Wednesday, November 18, 2009

Tulsa Pioneer: T. J. Archer

Thomas Jefferson Archer came to Tulsa in 1882. An orphan child, he had worked hard and had saved enough money to buy a tent. He followed the railroad workers, pitching his tent along the right of way when they were building the Frisco railroad from Vinita to Tulsa. He sold work gloves, work shoes, tobacco and quinine (which everybody had to take for malaria), and a few groceries- staples like coffee, beans and rice. When the railroad team moved on, so did he. But when the railroad people got to Tulsa, they stopped. So T.J. got a bill of sale for half a block of property. It started at the railway line and First Street.

In this map of Tulsa as a tent town in 1882 or 1883 Mr. Archer's tent is number 4
click to enlarge:
He pitched his tent right there, selling gingerbread cookies and coffee as that was all he had left until the next train came in. Another family by the name of Hall moved in across the street and opened a general store.

T.J. quit selling groceries and put in some hardware and furniture stock. This was his first store- Archer is in the center with his hand in his vest:
In a memoir told by Mabel Archer Curry (daughter) in 1978 she says:
“My father (Thomas Jefferson Archer) had a little store where he sold dry goods, and later farm equipment."
Archer is again in the middle, wearing the buttoned jacket; to the right is the town Marshall. Gentleman on the left is unknown. The store, at this time, had been upgraded:
“Farmers would come in and buy things from him, sometimes on credit. When they gathered their crops, they would either pay him, or if they didn’t have the money, they would pay him with livestock. When he received livestock from people, he would put them in a feed lot. At the end of the year, he would ship a carload of cattle to market and take the money from the sale and buy stock for the store. In that way he was able to buy some land and build a house.”
Livestock out behind the store:
Interior shot of the store. In it we see buckets, lanterns, wagons parts:

In this next interior shot....:
...we see horse collars (hanging from the ceiling on the right), rifles, pistols, ammunition, and black powder (kegs on the right), cook stoves (center), oil lamps and other household goods (on the left). A soda fountain can be seen in the left background. Mr. Archer is leaning on the counter.
Archer also sold furniture. This is the interior of his furniture store around 1892:
This is looking south on Main Street, Tulsa Indian Territory 1892. Thomas Jefferson Archer's 2nd Tulsa store building located on left:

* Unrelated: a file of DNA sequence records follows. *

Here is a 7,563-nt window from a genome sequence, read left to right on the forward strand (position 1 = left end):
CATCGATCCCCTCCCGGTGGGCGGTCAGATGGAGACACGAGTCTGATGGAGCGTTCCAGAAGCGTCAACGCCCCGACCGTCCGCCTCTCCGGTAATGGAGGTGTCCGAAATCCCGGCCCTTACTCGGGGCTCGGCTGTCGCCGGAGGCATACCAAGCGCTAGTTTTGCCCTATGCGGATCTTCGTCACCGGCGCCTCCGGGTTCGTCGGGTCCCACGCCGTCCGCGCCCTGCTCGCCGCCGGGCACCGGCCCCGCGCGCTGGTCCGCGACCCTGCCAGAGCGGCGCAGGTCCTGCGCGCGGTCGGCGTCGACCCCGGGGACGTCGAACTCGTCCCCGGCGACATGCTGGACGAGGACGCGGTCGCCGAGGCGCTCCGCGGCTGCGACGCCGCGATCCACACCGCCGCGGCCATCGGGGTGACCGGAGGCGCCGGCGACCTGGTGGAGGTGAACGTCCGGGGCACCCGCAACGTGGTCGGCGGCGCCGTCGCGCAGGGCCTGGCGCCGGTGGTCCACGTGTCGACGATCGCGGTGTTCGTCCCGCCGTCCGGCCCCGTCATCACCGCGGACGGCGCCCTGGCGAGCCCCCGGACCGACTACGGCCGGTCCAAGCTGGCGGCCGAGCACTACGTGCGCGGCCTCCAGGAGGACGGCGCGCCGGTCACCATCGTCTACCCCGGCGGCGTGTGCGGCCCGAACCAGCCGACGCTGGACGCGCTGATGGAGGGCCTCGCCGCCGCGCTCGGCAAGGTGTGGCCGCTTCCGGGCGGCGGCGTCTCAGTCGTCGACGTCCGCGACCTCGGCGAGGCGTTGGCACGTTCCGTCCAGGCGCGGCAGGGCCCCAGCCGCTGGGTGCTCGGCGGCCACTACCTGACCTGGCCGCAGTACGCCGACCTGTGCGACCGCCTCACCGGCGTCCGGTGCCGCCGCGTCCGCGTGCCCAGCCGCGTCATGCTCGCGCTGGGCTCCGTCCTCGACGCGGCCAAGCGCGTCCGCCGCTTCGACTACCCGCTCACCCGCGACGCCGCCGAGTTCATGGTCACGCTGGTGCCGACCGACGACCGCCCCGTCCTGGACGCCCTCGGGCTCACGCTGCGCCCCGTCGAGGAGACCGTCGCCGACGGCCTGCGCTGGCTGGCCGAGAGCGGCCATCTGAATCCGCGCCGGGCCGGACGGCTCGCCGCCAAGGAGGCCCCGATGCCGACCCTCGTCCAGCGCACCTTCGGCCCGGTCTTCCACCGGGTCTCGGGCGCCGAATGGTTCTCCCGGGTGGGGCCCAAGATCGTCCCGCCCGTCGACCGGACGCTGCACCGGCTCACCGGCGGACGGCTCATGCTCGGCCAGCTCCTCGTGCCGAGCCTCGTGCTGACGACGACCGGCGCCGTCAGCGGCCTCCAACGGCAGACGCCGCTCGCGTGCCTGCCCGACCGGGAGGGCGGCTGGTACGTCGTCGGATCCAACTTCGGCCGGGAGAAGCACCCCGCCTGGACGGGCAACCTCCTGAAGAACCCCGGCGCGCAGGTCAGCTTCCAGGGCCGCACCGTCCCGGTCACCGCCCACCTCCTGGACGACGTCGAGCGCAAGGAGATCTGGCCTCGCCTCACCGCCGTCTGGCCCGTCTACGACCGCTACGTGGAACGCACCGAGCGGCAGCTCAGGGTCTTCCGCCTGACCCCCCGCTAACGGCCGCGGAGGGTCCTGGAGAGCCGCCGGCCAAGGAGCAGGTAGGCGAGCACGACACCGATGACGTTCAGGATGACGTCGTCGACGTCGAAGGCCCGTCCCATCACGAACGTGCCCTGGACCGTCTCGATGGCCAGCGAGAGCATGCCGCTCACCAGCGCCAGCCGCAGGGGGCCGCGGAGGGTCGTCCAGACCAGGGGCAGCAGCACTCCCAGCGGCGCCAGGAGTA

The house that Archer was able to buy was very nice, indeed. Daughter Mabel: "The house had 5 rooms and a picket fence. The house was always painted green and had flagstone walks from the street to the house.”

Next up: The family and an untimely death.


Unknown said...

Who would not be proud of a house with a picket fence and a bathtub? Pretty good for a poor orphan boy.

Yogi♪♪♪ said...

Wow, great post. I love this kind of stuff.

Unknown said...
This comment has been removed by a blog administrator.
Bob said...

As it turns out my Great Grandfather was John Wesley Archer. I believe he is T.J. Archers brother. Any Info John?

I enjoy this kind of history


Nancy said...

Bob, email me and I will send you what I have on Archer.


Anonymous said...

John Wesley Archer was Thomas Jefferson Archer's brother. John Wesley was my Great Grandfather. My Grandfather was LeRoy Archer who married Roberta Hedges. I have many stories from my Mother on them. You can email me at if you need more information.

Anonymous said...

Erin - I also am a great grandson of John Wesley Archer. My grandfather was Robert Van Archer and my dad was Howard Thomas Archer. I would really like to share family history with you. You can email me at:

Mickey Archer

Anonymous said...

Nancy where did you get information that TJ was an orphan? Just checking all sources. I've not heard that before. John Wesley was his brother and their father and grandfather were doctors. The Archer boys were a wild bunch! My grandmother was the youngest of JWs children.

Eric Cockrell

Nancy said...

Hi Eric,
Email me and I will send you what I have. I'm currently away from home and won't be able to send it until next Tuesday.


Anonymous said...

Thanks Nancy. I was thinking of the other side of the family when I said the Archer boys were a wild bunch. Though they too had their fair share of stories to tell.


Jim & Desi Curry said...

My Grandmother was Mabel Archer Curry. Daughter of Thomas Jefferson Archer. Would love to hear more about Jeff Archer. Thanks Jim Curry

John said...

I have just come across your website after seeking 'lost' Meltonians, (citizens of Melton Mowbray). Its a great little blog. I am gathering a synopsis of George W Mowbray's life in the back history of Tulsa to present to my modern-day readers. Im sure that no one here has ever heard of the man. I will contact you by e-mail.

Anonymous said...

I am a descended from Mattie Mowbray and Heck Thomas, love to hear from you! Audrey Gough